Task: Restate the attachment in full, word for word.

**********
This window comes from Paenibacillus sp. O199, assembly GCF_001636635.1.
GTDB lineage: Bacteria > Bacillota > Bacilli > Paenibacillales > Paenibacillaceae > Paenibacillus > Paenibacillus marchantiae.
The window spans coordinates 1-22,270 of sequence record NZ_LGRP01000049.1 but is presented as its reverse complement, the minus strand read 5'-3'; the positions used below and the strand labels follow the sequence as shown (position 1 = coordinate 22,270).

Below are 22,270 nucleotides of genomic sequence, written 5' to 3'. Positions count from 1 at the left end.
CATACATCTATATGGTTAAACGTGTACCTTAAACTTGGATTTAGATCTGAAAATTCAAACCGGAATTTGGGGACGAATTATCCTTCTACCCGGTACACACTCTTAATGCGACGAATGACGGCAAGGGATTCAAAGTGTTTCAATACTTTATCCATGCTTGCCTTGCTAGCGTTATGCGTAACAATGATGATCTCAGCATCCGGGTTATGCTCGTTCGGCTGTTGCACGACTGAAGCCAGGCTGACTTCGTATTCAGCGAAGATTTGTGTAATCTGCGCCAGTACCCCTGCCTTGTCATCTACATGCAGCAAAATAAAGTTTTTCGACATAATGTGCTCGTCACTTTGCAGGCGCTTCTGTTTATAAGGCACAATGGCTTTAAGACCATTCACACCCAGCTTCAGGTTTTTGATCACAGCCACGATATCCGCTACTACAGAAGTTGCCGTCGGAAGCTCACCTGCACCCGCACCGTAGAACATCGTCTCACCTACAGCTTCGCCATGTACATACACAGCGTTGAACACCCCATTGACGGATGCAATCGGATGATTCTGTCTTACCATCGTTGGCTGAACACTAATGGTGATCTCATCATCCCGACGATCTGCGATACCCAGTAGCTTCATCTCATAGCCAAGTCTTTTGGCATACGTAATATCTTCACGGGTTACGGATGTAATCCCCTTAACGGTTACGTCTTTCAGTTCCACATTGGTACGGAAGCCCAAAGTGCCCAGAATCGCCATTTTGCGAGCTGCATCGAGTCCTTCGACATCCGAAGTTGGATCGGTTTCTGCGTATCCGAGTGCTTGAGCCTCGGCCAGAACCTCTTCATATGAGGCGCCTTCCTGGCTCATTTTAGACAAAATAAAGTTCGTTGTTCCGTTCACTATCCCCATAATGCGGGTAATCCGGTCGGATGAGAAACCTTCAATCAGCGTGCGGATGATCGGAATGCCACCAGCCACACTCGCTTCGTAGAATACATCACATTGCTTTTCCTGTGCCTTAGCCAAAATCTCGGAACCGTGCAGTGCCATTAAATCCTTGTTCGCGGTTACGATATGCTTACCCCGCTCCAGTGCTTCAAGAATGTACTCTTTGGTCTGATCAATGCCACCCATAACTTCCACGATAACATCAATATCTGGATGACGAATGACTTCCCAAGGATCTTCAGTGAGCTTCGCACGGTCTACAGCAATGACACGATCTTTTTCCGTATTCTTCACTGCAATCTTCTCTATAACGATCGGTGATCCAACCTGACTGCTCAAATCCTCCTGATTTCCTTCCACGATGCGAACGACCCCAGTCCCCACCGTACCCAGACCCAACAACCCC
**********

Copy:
This window comes from Paenibacillus sp. O199, assembly GCF_001636635.1.
GTDB lineage: Bacteria > Bacillota > Bacilli > Paenibacillales > Paenibacillaceae > Paenibacillus > Paenibacillus marchantiae.
The window spans coordinates 1-22,270 of sequence record NZ_LGRP01000049.1 but is presented as its reverse complement, the minus strand read 5'-3'; the positions used below and the strand labels follow the sequence as shown (position 1 = coordinate 22,270).

Below are 22,270 nucleotides of genomic sequence, written 5' to 3'. Positions count from 1 at the left end.
CATACATCTATATGGTTAAACGTGTACCTTAAACTTGGATTTAGATCTGAAAATTCAAACCGGAATTTGGGGACGAATTATCCTTCTACCCGGTACACACTCTTAATGCGACGAATGACGGCAAGGGATTCAAAGTGTTTCAATACTTTATCCATGCTTGCCTTGCTAGCGTTATGCGTAACAATGATGATCTCAGCATCCGGGTTATGCTCGTTCGGCTGTTGCACGACTGAAGCCAGGCTGACTTCGTATTCAGCGAAGATTTGTGTAATCTGCGCCAGTACCCCTGCCTTGTCATCTACATGCAGCAAAATAAAGTTTTTCGACATAATGTGCTCGTCACTTTGCAGGCGCTTCTGTTTATAAGGCACAATGGCTTTAAGACCATTCACACCCAGCTTCAGGTTTTTGATCACAGCCACGATATCCGCTACTACAGAAGTTGCCGTCGGAAGCTCACCTGCACCCGCACCGTAGAACATCGTCTCACCTACAGCTTCGCCATGTACATACACAGCGTTGAACACCCCATTGACGGATGCAATCGGATGATTCTGTCTTACCATCGTTGGCTGAACACTAATGGTGATCTCATCATCCCGACGATCTGCGATACCCAGTAGCTTCATCTCATAGCCAAGTCTTTTGGCATACGTAATATCTTCACGGGTTACGGATGTAATCCCCTTAACGGTTACGTCTTTCAGTTCCACATTGGTACGGAAGCCCAAAGTGCCCAGAATCGCCATTTTGCGAGCTGCATCGAGTCCTTCGACATCCGAAGTTGGATCGGTTTCTGCGTATCCGAGTGCTTGAGCCTCGGCCAGAACCTCTTCATATGAGGCGCCTTCCTGGCTCATTTTAGACAAAATAAAGTTCGTTGTTCCGTTCACTATCCCCATAATGCGGGTAATCCGGTCGGATGAGAAACCTTCAATCAGCGTGCGGATGATCGGAATGCCACCAGCCACACTCGCTTCGTAGAATACATCACATTGCTTTTCCTGTGCCTTAGCCAAAATCTCGGAACCGTGCAGTGCCATTAAATCCTTGTTCGCGGTTACGATATGCTTACCCCGCTCCAGTGCTTCAAGAATGTACTCTTTGGTCTGATCAATGCCACCCATAACTTCCACGATAACATCAATATCTGGATGACGAATGACTTCCCAAGGATCTTCAGTGAGCTTCGCACGGTCTACAGCAATGACACGATCTTTTTCCGTATTCTTCACTGCAATCTTCTCTATAACGATCGGTGATCCAACCTGACTGCTCAAATCCTCCTGATTTCCTTCCACGATGCGAACGACCCCAGTCCCCACCGTACCCAGACCCAACAACCCC